I've given a lot of criticism to Rudy Giuliani (R-NY) recently, most notably for his egregiously thoughtless comments about President Obama not loving America, and then saying that there was no racial intent by suggesting that Mr. Obama was, in some odd convolution, white. But I believing in being fair and giving proper due when people get it right. And when it comes to the nomination of Loretta Lynch for Attorney General, which Republicans have been holding up for one of the longest periods in the last 30 years -- over 130 days at this point -- Mr. Giuliani is getting it right.
While he made positive statements about Judge Lynch in the past, he not only continues to do so, but ratcheted it up a level on Friday.
"The confirmation process has been really tremendously distorted," he told reporters in a phone call. "t's become Republicans torture Democrats, Democrats torture Republicans. Who started it, God knows. But as a Republican and looking at the Constitution, I find Loretta Lynch not only to be an acceptable appointment, but I find her to be an extraordinary appointment."
Good for him.
After Gov. Mike Pence (R-IN) signed the "Intolerance Bill" last week that many suggest can open the door to legally allowing sexual bias in Indiana, there was a great deal of outrage across the country (and even some within the state itself, with some businesses now putting up signs, "This Business Serves Everyone"). Large corporations made public that they don't plan to do business in the state, to protect their employees. A major convention organizer said it would re-visit its contracts with the state and consider pulling out.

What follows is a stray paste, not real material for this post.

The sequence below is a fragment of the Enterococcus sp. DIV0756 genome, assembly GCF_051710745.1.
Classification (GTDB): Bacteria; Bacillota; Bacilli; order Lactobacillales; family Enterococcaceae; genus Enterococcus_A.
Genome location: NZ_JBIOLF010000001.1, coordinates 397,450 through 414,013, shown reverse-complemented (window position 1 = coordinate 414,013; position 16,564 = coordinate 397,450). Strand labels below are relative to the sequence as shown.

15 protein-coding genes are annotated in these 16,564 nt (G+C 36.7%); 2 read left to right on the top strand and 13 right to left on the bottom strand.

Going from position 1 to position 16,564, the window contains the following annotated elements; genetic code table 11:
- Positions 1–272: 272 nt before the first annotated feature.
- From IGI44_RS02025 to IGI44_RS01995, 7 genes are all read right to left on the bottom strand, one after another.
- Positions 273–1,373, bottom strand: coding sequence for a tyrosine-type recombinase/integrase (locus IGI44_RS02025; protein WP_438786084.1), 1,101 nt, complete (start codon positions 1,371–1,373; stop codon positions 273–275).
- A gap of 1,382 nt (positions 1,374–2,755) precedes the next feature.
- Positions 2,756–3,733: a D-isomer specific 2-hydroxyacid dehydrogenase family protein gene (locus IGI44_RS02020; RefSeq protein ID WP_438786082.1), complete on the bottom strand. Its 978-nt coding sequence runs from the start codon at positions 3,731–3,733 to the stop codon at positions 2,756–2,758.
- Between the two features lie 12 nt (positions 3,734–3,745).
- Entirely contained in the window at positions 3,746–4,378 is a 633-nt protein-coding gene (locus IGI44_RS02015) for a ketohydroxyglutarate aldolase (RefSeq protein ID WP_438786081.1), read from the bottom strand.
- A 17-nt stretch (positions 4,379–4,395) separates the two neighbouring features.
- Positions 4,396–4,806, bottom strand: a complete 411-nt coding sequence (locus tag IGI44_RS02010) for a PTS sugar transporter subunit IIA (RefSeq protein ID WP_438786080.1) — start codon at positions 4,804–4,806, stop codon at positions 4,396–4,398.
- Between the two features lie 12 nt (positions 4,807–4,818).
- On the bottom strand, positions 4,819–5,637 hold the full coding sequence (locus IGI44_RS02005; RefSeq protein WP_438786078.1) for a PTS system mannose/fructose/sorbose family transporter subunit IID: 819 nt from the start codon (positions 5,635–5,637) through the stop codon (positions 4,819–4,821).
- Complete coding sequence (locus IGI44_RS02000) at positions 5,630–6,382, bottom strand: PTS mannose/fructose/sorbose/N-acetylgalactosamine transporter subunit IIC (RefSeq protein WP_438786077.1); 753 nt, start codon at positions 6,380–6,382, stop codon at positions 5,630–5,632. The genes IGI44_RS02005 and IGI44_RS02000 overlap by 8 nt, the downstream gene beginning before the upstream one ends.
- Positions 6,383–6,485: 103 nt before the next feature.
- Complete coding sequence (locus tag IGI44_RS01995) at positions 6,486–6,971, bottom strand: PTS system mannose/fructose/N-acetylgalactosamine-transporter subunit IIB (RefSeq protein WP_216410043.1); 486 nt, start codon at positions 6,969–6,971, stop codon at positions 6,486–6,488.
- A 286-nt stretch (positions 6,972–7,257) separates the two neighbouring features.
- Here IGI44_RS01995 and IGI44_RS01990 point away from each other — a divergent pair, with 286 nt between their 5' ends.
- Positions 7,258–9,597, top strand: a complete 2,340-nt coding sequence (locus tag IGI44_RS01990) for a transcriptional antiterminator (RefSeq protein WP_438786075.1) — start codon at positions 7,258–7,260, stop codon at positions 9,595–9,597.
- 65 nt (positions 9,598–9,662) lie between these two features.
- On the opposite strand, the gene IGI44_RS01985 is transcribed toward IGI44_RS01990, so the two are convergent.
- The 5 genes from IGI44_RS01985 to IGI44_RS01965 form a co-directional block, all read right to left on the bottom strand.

Lost in the shuffle is attention to the current NCAA basketball tournament. Now that the Final Four teams were decided over the weekend, the competition moves to its last destination for the semi-finals and finals.
That destination is...Indianapolis.
Which is the home base of the NCAA.
This hasn't been completely ignored. The NCAA has made some public statements about its displeasure with the law, and there's been a bit of coverage, though not much. And in that little coverage, no one is suggesting that the tournament will pull out this year -- they won't, and they can't.
(Well, okay, the wonderfully-outspoken Charles Barkley did tell USA Today: "Discrimination in any form is unacceptable to me. As long as anti-gay legislation exists in any state, I strongly believe big events such as the Final Four and Super Bowl should not be held in those states’ cities.” This year's tournament, starting in five days, is not switching locales, but it's good and not surprising to see "Sir Charles" at least address it.)
But even if not moving this Saturday, it will be interesting to see what public reaction crops up during the last two rounds, whether there are protests outside the arena...and inside.
Robert J. Elisberg is a political commentator, screenwriter, novelist, tech writer and also some other things that I just tend to keep forgetting.
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